Self-publishing in ELT (Part 1)

My recent post on whether ELT brands had become more important than ELT authors generated lots of interesting discussion in the comments, and a few things in particular jumped out:

Jason R Levine:

… in the age of education 2.0-3.0, have the ELT teachers, content creators, and curators become more important?

Eric Roth:

Given the available technology and teacher’s greater awareness of the immediate needs of their students, I expect an exponential increase in teacher-created materials that drift into the ELT marketplace.

Paul Dummett:

I see three things happening now …  c) more authors self-publishing and self-promoting. This last group will work for specific groups and interests, but occasionally one will break through to a much wider market – as a talented author of fiction or musician does from time to time.

Paul Hancock:

Titles based on high quality writing do indeed become brands in themselves, with their own identity and approach, and I think many teachers will always enjoy being associated with them, rather than downloading different disparate pieces of material of unreliable quality and having to work out how to use them coherently.

So what’s the theme here?

Image by Flickr user JD Hancock. Attribution 2.0 Generic (CC BY 2.0).

Image by Flickr user JD Hancock. Attribution 2.0 Generic (CC BY 2.0).

There seems to be a sense that a rise in the amount of self-published ELT content is on the way. In fact, it’s an argument I’ve made myself in the past. At TESOL France in 2010, I argued that the move from Web 1.0-style content (top-down, expert-created, passively consumed) to Web 2.0-style content (bottom-up, user generated, dynamic) across the Web as a whole had given teachers exciting new opportunities to become content creators, and to create more emergent, relevant, learner-focus materials (credit to Cleve Miller for originally planting that idea my head). Those materials might only be for the teacher to use with his/her students, but a logical next step is to make them available to a wider audience — to publish them.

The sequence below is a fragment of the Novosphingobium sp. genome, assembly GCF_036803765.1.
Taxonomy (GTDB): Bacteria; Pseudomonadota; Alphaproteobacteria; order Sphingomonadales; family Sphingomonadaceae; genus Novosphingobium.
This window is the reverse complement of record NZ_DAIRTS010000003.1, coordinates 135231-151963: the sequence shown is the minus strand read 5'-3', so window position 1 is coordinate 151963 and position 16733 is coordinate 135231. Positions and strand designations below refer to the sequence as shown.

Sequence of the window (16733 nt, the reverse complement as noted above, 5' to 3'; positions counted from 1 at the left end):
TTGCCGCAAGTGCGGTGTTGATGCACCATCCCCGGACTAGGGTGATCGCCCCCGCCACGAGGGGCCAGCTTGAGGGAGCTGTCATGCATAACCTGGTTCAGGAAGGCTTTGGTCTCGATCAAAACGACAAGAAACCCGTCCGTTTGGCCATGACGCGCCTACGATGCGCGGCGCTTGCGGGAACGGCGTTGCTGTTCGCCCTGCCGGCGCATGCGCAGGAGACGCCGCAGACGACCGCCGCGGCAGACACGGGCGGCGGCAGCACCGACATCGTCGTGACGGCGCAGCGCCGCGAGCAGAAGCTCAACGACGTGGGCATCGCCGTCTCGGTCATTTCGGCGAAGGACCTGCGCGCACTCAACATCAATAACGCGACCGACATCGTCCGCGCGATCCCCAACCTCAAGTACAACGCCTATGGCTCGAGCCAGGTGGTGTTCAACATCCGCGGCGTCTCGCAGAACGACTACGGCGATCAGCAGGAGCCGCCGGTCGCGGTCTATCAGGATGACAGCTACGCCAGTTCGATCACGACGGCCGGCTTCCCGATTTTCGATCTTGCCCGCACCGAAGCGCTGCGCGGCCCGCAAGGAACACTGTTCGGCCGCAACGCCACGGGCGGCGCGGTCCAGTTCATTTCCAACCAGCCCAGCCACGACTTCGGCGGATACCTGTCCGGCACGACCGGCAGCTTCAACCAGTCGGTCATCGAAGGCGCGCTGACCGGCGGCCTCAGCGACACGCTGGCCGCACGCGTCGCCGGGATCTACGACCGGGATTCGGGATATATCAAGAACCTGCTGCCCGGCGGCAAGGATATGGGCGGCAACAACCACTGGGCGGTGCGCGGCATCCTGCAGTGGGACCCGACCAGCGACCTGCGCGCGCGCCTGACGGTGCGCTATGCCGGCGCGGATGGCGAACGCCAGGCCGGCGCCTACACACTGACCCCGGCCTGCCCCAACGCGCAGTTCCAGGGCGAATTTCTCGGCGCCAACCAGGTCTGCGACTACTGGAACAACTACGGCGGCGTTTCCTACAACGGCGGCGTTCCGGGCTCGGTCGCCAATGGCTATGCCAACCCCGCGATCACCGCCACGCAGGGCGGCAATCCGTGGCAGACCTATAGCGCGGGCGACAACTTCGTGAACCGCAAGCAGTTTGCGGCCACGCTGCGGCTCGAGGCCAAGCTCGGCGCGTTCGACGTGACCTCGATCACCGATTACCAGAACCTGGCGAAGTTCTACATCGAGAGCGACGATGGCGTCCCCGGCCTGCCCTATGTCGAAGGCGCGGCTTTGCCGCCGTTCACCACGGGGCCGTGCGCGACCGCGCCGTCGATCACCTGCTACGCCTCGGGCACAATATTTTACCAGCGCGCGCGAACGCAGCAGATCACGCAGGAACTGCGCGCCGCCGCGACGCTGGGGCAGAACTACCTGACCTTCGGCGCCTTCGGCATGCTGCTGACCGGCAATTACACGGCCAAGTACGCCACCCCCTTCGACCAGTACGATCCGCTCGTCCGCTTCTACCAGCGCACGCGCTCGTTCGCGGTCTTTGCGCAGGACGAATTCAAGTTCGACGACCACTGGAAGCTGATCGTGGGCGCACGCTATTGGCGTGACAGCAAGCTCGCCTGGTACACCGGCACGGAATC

A rise in ELT self-publishing would also seem to make perfect sense given what’s going on in other areas of the industry. Just last month, The Guardian reported that “self-published titles accounted for over a fifth of crime, science fiction, romance and humour ebooks sold in UK in 2012″. And at the 2012 Roger Smith Cookbook Conference, there was much talk of how successful food bloggers could monetize their writing, either through self-publishing or advertising revenue.

But we should be wary of applying trends from the wider world of publishing (or education for that matter) to ELT. Language teaching is a tricky business, and it can add layers of complexity to what are otherwise relatively straightforward models (for an example, see MOOCs). So, in a two-part post, of which this is part one, we’re going to try to answer the following questions:

  1. What’s the current state of the ELT self-publishing market?
  2. Why and when should you consider self-publishing, and what can you do to ensure your success?

The current state of the ELT self-publishing market

So, here follows a brief and entirely unscientific survey of the current ELT self-publishing market. It’s not intended to be exhaustive, but it does give something of a snapshot of the kinds of thing people are up to.

Broadly speaking, there are three things going on:

1. Authors self-publishing print books